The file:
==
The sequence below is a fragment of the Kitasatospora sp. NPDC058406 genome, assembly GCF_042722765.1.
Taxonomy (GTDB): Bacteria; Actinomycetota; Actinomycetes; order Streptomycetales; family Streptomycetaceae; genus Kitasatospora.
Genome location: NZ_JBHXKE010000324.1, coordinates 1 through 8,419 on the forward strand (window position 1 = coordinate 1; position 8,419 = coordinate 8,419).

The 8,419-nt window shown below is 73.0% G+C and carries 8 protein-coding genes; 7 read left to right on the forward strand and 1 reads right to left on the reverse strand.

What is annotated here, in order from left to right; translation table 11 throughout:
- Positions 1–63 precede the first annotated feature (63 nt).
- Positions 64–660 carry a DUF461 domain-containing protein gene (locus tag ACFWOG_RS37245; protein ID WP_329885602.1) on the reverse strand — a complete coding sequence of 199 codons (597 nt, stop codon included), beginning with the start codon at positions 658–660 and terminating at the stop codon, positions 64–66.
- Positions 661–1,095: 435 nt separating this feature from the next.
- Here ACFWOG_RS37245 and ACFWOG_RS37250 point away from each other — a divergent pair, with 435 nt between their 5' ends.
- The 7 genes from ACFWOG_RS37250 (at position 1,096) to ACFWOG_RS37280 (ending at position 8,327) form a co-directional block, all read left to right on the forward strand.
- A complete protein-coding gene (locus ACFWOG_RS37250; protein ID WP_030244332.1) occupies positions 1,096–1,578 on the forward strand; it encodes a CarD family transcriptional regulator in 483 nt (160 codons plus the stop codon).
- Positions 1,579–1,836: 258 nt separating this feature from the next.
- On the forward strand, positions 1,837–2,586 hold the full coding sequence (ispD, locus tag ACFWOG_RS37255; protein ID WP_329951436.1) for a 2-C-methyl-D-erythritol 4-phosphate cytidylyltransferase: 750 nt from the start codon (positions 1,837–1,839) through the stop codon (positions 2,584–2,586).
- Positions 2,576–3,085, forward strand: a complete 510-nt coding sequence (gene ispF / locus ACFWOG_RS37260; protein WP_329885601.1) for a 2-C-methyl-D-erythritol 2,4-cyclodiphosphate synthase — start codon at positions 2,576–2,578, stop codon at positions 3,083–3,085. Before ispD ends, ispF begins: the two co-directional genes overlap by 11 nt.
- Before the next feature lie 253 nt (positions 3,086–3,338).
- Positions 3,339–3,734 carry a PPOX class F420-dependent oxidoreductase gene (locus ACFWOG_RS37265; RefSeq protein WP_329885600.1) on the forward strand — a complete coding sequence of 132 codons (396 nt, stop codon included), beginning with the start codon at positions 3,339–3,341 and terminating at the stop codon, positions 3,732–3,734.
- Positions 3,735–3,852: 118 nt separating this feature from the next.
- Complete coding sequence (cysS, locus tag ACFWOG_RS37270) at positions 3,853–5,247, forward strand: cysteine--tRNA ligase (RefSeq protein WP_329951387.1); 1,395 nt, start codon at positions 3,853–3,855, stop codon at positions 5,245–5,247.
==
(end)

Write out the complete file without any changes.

The sequence below is a fragment of the Kitasatospora sp. NPDC058406 genome, assembly GCF_042722765.1.
Taxonomy (GTDB): Bacteria; Actinomycetota; Actinomycetes; order Streptomycetales; family Streptomycetaceae; genus Kitasatospora.
Genome location: NZ_JBHXKE010000324.1, coordinates 1 through 8,419 on the forward strand (window position 1 = coordinate 1; position 8,419 = coordinate 8,419).

The 8,419-nt window shown below is 73.0% G+C and carries 8 protein-coding genes; 7 read left to right on the forward strand and 1 reads right to left on the reverse strand.

What is annotated here, in order from left to right; translation table 11 throughout:
- Positions 1–63 precede the first annotated feature (63 nt).
- Positions 64–660 carry a DUF461 domain-containing protein gene (locus tag ACFWOG_RS37245; protein ID WP_329885602.1) on the reverse strand — a complete coding sequence of 199 codons (597 nt, stop codon included), beginning with the start codon at positions 658–660 and terminating at the stop codon, positions 64–66.
- Positions 661–1,095: 435 nt separating this feature from the next.
- Here ACFWOG_RS37245 and ACFWOG_RS37250 point away from each other — a divergent pair, with 435 nt between their 5' ends.
- The 7 genes from ACFWOG_RS37250 (at position 1,096) to ACFWOG_RS37280 (ending at position 8,327) form a co-directional block, all read left to right on the forward strand.
- A complete protein-coding gene (locus ACFWOG_RS37250; protein ID WP_030244332.1) occupies positions 1,096–1,578 on the forward strand; it encodes a CarD family transcriptional regulator in 483 nt (160 codons plus the stop codon).
- Positions 1,579–1,836: 258 nt separating this feature from the next.
- On the forward strand, positions 1,837–2,586 hold the full coding sequence (ispD, locus tag ACFWOG_RS37255; protein ID WP_329951436.1) for a 2-C-methyl-D-erythritol 4-phosphate cytidylyltransferase: 750 nt from the start codon (positions 1,837–1,839) through the stop codon (positions 2,584–2,586).
- Positions 2,576–3,085, forward strand: a complete 510-nt coding sequence (gene ispF / locus ACFWOG_RS37260; protein WP_329885601.1) for a 2-C-methyl-D-erythritol 2,4-cyclodiphosphate synthase — start codon at positions 2,576–2,578, stop codon at positions 3,083–3,085. Before ispD ends, ispF begins: the two co-directional genes overlap by 11 nt.
- Before the next feature lie 253 nt (positions 3,086–3,338).
- Positions 3,339–3,734 carry a PPOX class F420-dependent oxidoreductase gene (locus ACFWOG_RS37265; RefSeq protein WP_329885600.1) on the forward strand — a complete coding sequence of 132 codons (396 nt, stop codon included), beginning with the start codon at positions 3,339–3,341 and terminating at the stop codon, positions 3,732–3,734.
- Positions 3,735–3,852: 118 nt separating this feature from the next.
- Complete coding sequence (cysS, locus tag ACFWOG_RS37270) at positions 3,853–5,247, forward strand: cysteine--tRNA ligase (RefSeq protein WP_329951387.1); 1,395 nt, start codon at positions 3,853–3,855, stop codon at positions 5,245–5,247.